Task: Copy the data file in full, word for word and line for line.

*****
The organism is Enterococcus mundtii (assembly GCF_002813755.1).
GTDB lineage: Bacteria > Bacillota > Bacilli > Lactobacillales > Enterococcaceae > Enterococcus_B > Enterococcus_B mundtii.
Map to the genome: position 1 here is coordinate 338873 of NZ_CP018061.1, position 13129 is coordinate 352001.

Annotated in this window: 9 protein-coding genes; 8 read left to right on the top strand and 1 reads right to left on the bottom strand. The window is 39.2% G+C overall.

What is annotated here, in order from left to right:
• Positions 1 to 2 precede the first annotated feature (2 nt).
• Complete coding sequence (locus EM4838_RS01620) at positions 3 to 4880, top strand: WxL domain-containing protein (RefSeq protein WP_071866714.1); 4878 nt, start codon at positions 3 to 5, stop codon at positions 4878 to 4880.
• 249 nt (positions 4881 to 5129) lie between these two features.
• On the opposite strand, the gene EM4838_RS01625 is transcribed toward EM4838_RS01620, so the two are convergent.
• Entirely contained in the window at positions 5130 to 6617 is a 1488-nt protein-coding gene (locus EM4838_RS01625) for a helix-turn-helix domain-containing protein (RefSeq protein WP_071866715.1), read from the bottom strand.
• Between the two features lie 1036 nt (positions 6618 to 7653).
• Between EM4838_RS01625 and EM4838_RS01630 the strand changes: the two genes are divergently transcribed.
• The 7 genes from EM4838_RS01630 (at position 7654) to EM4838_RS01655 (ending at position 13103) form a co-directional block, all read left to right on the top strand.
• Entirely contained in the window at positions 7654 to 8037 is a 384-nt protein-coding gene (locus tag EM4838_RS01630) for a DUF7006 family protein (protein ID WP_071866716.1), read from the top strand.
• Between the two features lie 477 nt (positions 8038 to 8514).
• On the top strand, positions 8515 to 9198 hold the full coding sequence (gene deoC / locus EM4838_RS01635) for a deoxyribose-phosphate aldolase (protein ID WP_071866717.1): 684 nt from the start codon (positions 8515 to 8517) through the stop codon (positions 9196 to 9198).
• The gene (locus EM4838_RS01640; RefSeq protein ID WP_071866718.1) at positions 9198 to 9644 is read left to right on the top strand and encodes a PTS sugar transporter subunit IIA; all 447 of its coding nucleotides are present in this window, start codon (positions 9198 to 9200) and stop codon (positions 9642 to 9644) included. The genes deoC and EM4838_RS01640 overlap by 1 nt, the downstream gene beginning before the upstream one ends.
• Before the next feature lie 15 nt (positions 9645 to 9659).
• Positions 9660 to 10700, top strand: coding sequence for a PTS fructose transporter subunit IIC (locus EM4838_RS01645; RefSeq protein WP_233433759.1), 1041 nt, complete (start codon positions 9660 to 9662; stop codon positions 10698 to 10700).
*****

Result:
The organism is Enterococcus mundtii (assembly GCF_002813755.1).
GTDB lineage: Bacteria > Bacillota > Bacilli > Lactobacillales > Enterococcaceae > Enterococcus_B > Enterococcus_B mundtii.
Map to the genome: position 1 here is coordinate 338873 of NZ_CP018061.1, position 13129 is coordinate 352001.

Annotated in this window: 9 protein-coding genes; 8 read left to right on the top strand and 1 reads right to left on the bottom strand. The window is 39.2% G+C overall.

What is annotated here, in order from left to right:
• Positions 1 to 2 precede the first annotated feature (2 nt).
• Complete coding sequence (locus EM4838_RS01620) at positions 3 to 4880, top strand: WxL domain-containing protein (RefSeq protein WP_071866714.1); 4878 nt, start codon at positions 3 to 5, stop codon at positions 4878 to 4880.
• 249 nt (positions 4881 to 5129) lie between these two features.
• On the opposite strand, the gene EM4838_RS01625 is transcribed toward EM4838_RS01620, so the two are convergent.
• Entirely contained in the window at positions 5130 to 6617 is a 1488-nt protein-coding gene (locus EM4838_RS01625) for a helix-turn-helix domain-containing protein (RefSeq protein WP_071866715.1), read from the bottom strand.
• Between the two features lie 1036 nt (positions 6618 to 7653).
• Between EM4838_RS01625 and EM4838_RS01630 the strand changes: the two genes are divergently transcribed.
• The 7 genes from EM4838_RS01630 (at position 7654) to EM4838_RS01655 (ending at position 13103) form a co-directional block, all read left to right on the top strand.
• Entirely contained in the window at positions 7654 to 8037 is a 384-nt protein-coding gene (locus tag EM4838_RS01630) for a DUF7006 family protein (protein ID WP_071866716.1), read from the top strand.
• Between the two features lie 477 nt (positions 8038 to 8514).
• On the top strand, positions 8515 to 9198 hold the full coding sequence (gene deoC / locus EM4838_RS01635) for a deoxyribose-phosphate aldolase (protein ID WP_071866717.1): 684 nt from the start codon (positions 8515 to 8517) through the stop codon (positions 9196 to 9198).
• The gene (locus EM4838_RS01640; RefSeq protein ID WP_071866718.1) at positions 9198 to 9644 is read left to right on the top strand and encodes a PTS sugar transporter subunit IIA; all 447 of its coding nucleotides are present in this window, start codon (positions 9198 to 9200) and stop codon (positions 9642 to 9644) included. The genes deoC and EM4838_RS01640 overlap by 1 nt, the downstream gene beginning before the upstream one ends.
• Before the next feature lie 15 nt (positions 9645 to 9659).
• Positions 9660 to 10700, top strand: coding sequence for a PTS fructose transporter subunit IIC (locus EM4838_RS01645; RefSeq protein WP_233433759.1), 1041 nt, complete (start codon positions 9660 to 9662; stop codon positions 10698 to 10700).